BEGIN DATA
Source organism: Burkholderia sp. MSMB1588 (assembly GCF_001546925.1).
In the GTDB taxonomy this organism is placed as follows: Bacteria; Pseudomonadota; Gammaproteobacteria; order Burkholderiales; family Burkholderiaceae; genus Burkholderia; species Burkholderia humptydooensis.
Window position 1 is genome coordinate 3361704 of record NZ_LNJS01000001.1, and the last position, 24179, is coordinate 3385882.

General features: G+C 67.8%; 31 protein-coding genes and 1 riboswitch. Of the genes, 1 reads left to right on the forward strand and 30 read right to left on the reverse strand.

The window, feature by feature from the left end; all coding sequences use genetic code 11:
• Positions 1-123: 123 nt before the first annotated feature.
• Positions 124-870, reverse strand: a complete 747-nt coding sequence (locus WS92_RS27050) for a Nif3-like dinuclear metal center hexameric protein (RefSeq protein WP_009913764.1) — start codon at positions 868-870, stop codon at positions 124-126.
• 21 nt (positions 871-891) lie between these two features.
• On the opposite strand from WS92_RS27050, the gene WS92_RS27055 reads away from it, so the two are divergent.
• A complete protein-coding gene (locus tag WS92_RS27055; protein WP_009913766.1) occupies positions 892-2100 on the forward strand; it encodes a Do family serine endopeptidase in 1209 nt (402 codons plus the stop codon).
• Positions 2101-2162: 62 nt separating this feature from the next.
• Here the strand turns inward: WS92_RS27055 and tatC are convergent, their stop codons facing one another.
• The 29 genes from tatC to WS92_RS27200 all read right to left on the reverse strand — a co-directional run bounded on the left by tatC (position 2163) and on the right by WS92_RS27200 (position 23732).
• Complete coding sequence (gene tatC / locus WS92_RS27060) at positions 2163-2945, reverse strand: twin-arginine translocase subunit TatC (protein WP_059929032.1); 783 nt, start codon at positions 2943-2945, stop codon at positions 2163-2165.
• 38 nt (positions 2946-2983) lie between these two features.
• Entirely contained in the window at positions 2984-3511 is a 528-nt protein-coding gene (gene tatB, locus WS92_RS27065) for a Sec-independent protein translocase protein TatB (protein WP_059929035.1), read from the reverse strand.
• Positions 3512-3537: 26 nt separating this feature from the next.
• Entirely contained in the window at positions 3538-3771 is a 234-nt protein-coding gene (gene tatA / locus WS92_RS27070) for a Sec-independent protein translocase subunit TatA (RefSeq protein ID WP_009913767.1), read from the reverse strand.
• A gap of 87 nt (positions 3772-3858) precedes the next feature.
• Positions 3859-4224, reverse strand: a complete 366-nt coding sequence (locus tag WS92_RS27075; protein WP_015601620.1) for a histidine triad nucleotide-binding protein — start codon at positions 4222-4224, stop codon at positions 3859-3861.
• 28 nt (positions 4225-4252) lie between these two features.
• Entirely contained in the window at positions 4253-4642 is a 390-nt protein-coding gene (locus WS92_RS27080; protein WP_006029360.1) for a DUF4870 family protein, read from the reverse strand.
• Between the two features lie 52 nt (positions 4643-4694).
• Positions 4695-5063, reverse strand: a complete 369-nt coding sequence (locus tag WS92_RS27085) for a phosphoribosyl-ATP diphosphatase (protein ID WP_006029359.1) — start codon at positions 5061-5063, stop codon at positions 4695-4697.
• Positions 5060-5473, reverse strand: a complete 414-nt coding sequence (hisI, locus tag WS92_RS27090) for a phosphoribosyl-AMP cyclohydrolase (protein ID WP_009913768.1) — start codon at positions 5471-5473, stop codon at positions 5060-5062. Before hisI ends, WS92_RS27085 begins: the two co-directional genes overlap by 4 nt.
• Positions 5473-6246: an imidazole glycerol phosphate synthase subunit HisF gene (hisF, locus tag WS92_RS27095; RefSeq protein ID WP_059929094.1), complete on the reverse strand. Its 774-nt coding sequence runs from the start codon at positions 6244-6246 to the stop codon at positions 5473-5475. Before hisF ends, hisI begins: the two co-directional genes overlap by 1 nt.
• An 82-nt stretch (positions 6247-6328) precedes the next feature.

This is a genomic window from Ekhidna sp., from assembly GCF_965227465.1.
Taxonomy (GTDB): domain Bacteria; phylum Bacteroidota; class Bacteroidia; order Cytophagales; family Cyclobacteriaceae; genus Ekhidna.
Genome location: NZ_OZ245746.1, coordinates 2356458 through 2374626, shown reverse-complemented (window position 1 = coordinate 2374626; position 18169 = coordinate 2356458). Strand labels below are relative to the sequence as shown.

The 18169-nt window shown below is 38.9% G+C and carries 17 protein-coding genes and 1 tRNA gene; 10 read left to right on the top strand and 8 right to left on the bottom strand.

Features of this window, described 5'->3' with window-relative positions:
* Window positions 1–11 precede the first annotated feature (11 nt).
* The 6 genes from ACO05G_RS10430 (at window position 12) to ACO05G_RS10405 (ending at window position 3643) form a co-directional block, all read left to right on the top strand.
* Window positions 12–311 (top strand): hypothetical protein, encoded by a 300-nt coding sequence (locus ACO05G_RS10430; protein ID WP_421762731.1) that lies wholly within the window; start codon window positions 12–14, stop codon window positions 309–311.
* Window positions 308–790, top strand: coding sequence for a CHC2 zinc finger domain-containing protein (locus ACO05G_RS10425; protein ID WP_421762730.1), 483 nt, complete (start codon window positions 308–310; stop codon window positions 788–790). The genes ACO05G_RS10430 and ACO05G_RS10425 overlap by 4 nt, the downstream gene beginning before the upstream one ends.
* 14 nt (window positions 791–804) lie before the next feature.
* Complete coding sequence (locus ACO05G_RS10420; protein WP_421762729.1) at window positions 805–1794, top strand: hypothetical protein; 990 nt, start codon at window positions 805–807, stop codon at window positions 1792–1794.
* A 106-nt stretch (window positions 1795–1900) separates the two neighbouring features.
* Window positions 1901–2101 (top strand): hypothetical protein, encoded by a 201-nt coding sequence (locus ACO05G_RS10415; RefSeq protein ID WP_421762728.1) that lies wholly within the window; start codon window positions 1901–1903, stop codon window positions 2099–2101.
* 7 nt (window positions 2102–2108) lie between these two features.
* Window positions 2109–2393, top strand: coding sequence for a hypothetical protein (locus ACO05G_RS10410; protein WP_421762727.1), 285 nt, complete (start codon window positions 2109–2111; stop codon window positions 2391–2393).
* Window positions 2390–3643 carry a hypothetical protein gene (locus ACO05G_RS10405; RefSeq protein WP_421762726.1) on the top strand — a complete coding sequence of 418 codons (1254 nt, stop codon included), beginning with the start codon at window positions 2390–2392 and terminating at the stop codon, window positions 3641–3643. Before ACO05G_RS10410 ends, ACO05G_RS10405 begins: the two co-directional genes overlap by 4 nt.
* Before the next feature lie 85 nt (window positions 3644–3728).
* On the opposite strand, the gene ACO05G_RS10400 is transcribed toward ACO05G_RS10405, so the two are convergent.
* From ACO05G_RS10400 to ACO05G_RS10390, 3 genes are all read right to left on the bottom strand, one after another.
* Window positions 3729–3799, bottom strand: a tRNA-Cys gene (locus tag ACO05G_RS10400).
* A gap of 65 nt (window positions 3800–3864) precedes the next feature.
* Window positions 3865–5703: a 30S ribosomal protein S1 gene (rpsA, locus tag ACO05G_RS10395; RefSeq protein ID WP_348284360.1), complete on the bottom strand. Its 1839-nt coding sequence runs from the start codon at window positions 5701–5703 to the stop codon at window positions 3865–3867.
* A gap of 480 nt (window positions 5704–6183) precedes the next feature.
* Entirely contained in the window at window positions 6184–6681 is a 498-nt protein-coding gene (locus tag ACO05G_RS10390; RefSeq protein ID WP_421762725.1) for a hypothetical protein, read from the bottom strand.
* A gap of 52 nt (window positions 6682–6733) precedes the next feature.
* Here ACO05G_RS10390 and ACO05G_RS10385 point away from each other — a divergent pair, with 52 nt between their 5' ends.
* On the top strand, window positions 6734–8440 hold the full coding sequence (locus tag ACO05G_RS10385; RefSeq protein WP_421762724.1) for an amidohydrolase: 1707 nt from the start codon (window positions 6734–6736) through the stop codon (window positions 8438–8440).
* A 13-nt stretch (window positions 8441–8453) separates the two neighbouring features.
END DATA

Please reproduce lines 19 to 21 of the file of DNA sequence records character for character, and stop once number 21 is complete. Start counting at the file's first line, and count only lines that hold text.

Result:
• A gap of 87 nt (positions 3772-3858) precedes the next feature.
• Positions 3859-4224, reverse strand: a complete 366-nt coding sequence (locus tag WS92_RS27075; protein WP_015601620.1) for a histidine triad nucleotide-binding protein — start codon at positions 4222-4224, stop codon at positions 3859-3861.
• 28 nt (positions 4225-4252) lie between these two features.